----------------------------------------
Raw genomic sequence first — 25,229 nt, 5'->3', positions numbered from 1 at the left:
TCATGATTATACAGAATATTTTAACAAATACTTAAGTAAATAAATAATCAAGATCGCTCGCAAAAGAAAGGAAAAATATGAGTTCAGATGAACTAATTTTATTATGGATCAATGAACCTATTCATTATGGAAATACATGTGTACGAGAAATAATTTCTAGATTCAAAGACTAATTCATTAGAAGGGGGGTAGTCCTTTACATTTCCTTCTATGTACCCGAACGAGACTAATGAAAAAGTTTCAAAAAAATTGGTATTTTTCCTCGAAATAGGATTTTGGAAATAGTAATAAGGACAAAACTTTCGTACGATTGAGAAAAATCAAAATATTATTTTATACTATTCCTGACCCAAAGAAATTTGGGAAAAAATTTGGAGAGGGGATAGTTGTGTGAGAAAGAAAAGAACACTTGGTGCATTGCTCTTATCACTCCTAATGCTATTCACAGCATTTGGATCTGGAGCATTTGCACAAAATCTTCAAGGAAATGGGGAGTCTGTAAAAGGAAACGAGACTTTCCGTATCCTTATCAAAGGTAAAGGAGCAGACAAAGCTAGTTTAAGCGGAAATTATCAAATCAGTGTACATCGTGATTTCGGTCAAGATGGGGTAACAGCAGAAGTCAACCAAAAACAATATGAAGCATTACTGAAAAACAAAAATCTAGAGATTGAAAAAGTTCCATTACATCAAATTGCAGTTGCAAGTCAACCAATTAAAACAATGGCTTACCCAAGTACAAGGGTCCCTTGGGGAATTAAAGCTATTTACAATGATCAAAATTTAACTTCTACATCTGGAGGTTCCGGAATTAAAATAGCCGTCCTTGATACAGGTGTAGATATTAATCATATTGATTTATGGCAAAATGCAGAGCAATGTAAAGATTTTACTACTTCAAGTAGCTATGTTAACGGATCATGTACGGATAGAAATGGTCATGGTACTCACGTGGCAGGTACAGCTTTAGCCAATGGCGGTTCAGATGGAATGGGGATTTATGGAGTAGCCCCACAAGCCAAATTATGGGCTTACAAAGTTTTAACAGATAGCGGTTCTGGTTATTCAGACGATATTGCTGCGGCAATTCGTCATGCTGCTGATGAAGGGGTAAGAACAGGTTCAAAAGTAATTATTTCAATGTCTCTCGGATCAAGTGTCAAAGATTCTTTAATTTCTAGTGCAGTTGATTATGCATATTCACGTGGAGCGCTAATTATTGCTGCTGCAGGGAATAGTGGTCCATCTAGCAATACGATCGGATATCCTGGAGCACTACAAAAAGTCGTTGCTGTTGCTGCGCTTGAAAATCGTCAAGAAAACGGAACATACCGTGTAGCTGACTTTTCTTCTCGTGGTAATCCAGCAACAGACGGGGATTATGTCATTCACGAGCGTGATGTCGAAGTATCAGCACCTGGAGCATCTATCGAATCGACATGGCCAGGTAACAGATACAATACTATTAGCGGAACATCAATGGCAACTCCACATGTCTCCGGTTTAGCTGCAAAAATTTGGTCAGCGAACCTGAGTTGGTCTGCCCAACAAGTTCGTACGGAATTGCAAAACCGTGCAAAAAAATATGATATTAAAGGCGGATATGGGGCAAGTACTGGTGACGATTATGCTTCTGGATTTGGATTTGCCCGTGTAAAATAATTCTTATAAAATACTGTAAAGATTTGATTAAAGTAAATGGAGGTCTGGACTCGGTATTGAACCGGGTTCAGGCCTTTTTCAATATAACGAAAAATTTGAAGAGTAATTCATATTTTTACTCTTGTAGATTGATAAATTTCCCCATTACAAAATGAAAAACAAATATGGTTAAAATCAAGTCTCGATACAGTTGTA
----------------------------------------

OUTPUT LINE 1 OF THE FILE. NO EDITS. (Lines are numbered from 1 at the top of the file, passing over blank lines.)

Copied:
Raw genomic sequence first — 25,229 nt, 5'->3', positions numbered from 1 at the left: